EasyJet chief executive Carolyn McCall has revealed the carrier's ambition to become "Europe's preferred short-haul airline" during the next 10 years.

Her declaration did not rule out the possibility that EasyJet could seek to reposition itself further up the value chain and McCall added that she had deliberately avoided using the terms "low-cost" and "low-fare" in her description.

She also stated that the carrier intended to increase its volume of business travel and the value it derived from it, divulging that 18% of the airline's passengers are travelling on business.

McCall explained that the company's new flexi fare ticket was launched in June to pursue this aim. The tickets, available through the EasyJet website, allow passengers unlimited flexibility to change their flight date up to 2h before the scheduled departure time.

Detailing the motivation behind this approach, McCall said: "The only reason that we're doing it is that we believe there's value to unlock there." A further hint at a possible change of focus away from the low-price end of the market came in response to a question about how EasyJet sought to differentiate itself from its competitors such as Ryanair. McCall stated that the difference was in the airline's approach.

"The volcano was a good example where EasyJet didn't stand up and say we're not going to do this, we're not going to do that, we just got our passengers back, in fact we wet-leased aircraft to repatriate passengers. We hope that means they'll come back to EasyJet if they have a choice," she said.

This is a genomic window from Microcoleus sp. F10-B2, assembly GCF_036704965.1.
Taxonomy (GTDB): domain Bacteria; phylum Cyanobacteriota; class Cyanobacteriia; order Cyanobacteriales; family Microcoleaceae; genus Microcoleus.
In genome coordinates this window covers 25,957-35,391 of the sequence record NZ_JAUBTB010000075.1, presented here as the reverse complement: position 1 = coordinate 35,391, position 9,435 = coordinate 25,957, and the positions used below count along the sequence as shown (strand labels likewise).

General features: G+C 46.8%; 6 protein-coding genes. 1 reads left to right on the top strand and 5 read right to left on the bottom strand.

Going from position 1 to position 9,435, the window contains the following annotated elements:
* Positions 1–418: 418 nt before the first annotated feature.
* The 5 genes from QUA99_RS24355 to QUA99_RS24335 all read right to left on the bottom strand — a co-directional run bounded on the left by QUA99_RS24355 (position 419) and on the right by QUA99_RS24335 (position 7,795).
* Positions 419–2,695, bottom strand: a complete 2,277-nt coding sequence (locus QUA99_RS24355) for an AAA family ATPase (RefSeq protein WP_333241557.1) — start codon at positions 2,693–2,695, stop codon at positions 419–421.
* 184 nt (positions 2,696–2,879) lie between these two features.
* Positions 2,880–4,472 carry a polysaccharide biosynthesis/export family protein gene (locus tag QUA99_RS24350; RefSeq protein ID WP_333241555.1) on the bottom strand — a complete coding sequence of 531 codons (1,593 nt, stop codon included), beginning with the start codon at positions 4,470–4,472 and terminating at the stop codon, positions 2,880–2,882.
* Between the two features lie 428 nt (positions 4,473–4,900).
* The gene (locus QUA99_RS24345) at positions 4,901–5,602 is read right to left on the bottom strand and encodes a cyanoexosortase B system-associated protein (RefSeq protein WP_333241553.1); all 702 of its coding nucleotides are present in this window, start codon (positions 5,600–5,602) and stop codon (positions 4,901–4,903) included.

Detailing the importance of being the "preferred choice" of passengers, McCall said she knew passengers had a choice of carriers to many destinations, but stated that value would be added if passengers favoured EasyJet's service above that of its competitors.

The EasyJet chief executive was speaking at the inaugural Amy Johnson named lecture. Organised to commemorate a century of women in flight, it was held at the Royal Aeronautical Association in London's Mayfair on 6 July, the same day the English aviator achieved her pilot's licence in 1929.

McCall discounted a suggestion that EasyJet could replicate its success in the USA or Asia, commenting: "We have so much still to do in Europe it would be so distracting and diversionary." She added that EasyJet was also "completely disinterested in long-haul".

In response to a question about the Office of Fair Trading's ruling that charges for booking flights using debit cards must be dropped, McCall said: "What we really don't want is to drop the charges and compete with airlines from Europe that are OK to do it. What we are looking for is a level playing field."

On the subject of its intention to launch services from London Southend in April 2012, McCall stated that the decision to do so had been made for "very good, sound commercial reasons". Describing the investment that had been made in the airport, she said that it provided a "brilliant customer experience if you live in that catchment area", which enabled passengers to get from landside to airside in 4min.

Source: Air Transport Intelligence news